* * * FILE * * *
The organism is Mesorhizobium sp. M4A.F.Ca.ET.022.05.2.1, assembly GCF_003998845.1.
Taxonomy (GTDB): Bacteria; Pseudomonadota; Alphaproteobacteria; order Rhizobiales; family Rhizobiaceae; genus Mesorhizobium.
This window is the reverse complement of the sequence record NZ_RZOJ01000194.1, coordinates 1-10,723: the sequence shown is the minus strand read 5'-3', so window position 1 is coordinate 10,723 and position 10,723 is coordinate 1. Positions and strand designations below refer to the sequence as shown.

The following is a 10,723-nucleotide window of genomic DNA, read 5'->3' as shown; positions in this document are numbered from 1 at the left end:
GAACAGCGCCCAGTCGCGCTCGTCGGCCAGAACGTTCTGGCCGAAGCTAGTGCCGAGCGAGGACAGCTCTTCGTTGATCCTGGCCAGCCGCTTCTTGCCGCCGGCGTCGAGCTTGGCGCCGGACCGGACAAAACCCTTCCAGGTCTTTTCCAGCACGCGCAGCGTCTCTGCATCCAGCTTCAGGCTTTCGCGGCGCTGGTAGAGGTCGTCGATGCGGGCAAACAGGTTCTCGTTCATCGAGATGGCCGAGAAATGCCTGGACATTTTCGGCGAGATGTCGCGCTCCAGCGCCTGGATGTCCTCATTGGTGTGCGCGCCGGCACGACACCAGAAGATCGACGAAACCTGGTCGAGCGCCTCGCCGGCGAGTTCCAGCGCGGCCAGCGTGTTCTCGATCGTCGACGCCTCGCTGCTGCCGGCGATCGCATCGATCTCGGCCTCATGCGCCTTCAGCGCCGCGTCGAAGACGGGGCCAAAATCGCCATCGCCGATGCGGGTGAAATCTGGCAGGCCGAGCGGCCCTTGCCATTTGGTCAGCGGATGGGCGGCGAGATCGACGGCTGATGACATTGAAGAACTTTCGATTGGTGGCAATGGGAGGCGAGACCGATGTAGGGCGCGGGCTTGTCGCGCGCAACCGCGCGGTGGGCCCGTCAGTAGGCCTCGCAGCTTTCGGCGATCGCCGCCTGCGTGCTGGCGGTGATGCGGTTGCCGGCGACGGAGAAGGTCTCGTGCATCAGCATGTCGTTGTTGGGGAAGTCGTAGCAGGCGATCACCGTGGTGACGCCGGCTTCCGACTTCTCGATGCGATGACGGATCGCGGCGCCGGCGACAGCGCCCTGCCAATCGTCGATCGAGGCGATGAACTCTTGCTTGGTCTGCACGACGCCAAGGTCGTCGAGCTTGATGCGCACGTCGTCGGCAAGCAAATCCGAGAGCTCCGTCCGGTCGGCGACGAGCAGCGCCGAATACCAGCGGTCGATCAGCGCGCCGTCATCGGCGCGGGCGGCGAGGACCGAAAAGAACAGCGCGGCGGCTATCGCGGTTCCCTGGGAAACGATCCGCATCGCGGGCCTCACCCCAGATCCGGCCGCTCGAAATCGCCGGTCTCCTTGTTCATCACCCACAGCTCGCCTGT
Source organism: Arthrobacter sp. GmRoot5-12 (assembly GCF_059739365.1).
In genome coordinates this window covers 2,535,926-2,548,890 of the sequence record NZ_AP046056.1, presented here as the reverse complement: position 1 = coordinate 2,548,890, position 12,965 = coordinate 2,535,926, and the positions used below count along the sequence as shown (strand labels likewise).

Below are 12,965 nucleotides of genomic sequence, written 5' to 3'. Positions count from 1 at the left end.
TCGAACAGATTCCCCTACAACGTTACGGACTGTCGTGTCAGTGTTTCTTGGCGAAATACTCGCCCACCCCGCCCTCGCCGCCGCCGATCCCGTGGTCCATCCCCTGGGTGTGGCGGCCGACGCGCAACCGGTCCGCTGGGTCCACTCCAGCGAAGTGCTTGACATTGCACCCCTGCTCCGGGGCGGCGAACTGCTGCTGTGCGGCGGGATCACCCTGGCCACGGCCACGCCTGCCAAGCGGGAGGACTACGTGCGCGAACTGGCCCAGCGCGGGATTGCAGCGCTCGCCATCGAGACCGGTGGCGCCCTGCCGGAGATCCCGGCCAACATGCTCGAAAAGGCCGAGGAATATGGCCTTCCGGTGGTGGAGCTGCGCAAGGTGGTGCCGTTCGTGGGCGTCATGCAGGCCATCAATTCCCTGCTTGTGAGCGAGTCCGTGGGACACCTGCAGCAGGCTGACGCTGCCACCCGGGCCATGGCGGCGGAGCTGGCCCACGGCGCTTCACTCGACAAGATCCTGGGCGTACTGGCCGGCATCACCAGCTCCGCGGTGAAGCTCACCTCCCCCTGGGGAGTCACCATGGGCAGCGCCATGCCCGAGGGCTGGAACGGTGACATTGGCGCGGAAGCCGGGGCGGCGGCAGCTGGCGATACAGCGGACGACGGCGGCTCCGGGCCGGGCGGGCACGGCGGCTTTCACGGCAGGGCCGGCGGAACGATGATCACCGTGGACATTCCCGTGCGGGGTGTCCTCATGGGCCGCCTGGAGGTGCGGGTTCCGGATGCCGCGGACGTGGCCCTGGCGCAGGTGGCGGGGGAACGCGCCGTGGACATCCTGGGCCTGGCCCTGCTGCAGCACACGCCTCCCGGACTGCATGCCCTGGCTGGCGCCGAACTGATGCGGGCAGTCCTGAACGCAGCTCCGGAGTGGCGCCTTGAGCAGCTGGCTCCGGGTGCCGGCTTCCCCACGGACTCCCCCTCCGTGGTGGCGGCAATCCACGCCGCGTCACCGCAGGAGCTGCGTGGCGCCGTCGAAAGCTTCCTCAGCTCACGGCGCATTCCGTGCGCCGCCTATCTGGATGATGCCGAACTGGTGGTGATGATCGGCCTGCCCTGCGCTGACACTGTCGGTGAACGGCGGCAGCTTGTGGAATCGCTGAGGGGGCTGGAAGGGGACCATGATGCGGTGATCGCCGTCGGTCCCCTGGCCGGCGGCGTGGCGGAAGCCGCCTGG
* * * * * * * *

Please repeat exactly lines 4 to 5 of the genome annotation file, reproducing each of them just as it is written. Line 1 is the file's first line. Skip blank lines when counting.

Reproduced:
The following is a 10,723-nucleotide window of genomic DNA, read 5'->3' as shown; positions in this document are numbered from 1 at the left end:
GAACAGCGCCCAGTCGCGCTCGTCGGCCAGAACGTTCTGGCCGAAGCTAGTGCCGAGCGAGGACAGCTCTTCGTTGATCCTGGCCAGCCGCTTCTTGCCGCCGGCGTCGAGCTTGGCGCCGGACCGGACAAAACCCTTCCAGGTCTTTTCCAGCACGCGCAGCGTCTCTGCATCCAGCTTCAGGCTTTCGCGGCGCTGGTAGAGGTCGTCGATGCGGGCAAACAGGTTCTCGTTCATCGAGATGGCCGAGAAATGCCTGGACATTTTCGGCGAGATGTCGCGCTCCAGCGCCTGGATGTCCTCATTGGTGTGCGCGCCGGCACGACACCAGAAGATCGACGAAACCTGGTCGAGCGCCTCGCCGGCGAGTTCCAGCGCGGCCAGCGTGTTCTCGATCGTCGACGCCTCGCTGCTGCCGGCGATCGCATCGATCTCGGCCTCATGCGCCTTCAGCGCCGCGTCGAAGACGGGGCCAAAATCGCCATCGCCGATGCGGGTGAAATCTGGCAGGCCGAGCGGCCCTTGCCATTTGGTCAGCGGATGGGCGGCGAGATCGACGGCTGATGACATTGAAGAACTTTCGATTGGTGGCAATGGGAGGCGAGACCGATGTAGGGCGCGGGCTTGTCGCGCGCAACCGCGCGGTGGGCCCGTCAGTAGGCCTCGCAGCTTTCGGCGATCGCCGCCTGCGTGCTGGCGGTGATGCGGTTGCCGGCGACGGAGAAGGTCTCGTGCATCAGCATGTCGTTGTTGGGGAAGTCGTAGCAGGCGATCACCGTGGTGACGCCGGCTTCCGACTTCTCGATGCGATGACGGATCGCGGCGCCGGCGACAGCGCCCTGCCAATCGTCGATCGAGGCGATGAACTCTTGCTTGGTCTGCACGACGCCAAGGTCGTCGAGCTTGATGCGCACGTCGTCGGCAAGCAAATCCGAGAGCTCCGTCCGGTCGGCGACGAGCAGCGCCGAATACCAGCGGTCGATCAGCGCGCCGTCATCGGCGCGGGCGGCGAGGACCGAAAAGAACAGCGCGGCGGCTATCGCGGTTCCCTGGGAAACGATCCGCATCGCGGGCCTCACCCCAGATCCGGCCGCTCGAAATCGCCGGTCTCCTTGTTCATCACCCACAGCTCGCCTGT